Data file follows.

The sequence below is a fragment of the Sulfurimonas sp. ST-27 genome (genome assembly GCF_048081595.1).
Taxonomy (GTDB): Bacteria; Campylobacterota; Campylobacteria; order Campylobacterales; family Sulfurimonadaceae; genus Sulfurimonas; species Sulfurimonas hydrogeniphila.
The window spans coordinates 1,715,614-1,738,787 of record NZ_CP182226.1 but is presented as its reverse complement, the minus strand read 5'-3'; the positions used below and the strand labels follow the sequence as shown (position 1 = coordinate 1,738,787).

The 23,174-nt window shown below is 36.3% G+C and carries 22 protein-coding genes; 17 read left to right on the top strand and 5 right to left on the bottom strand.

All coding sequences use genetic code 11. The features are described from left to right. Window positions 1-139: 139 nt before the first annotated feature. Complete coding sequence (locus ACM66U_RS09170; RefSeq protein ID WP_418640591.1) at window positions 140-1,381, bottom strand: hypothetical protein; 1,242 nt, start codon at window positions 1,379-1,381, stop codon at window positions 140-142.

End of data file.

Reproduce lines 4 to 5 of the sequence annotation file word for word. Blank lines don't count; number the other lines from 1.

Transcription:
The 23,174-nt window shown below is 36.3% G+C and carries 22 protein-coding genes; 17 read left to right on the top strand and 5 right to left on the bottom strand.

All coding sequences use genetic code 11. The features are described from left to right. Window positions 1-139: 139 nt before the first annotated feature. Complete coding sequence (locus ACM66U_RS09170; RefSeq protein ID WP_418640591.1) at window positions 140-1,381, bottom strand: hypothetical protein; 1,242 nt, start codon at window positions 1,379-1,381, stop codon at window positions 140-142.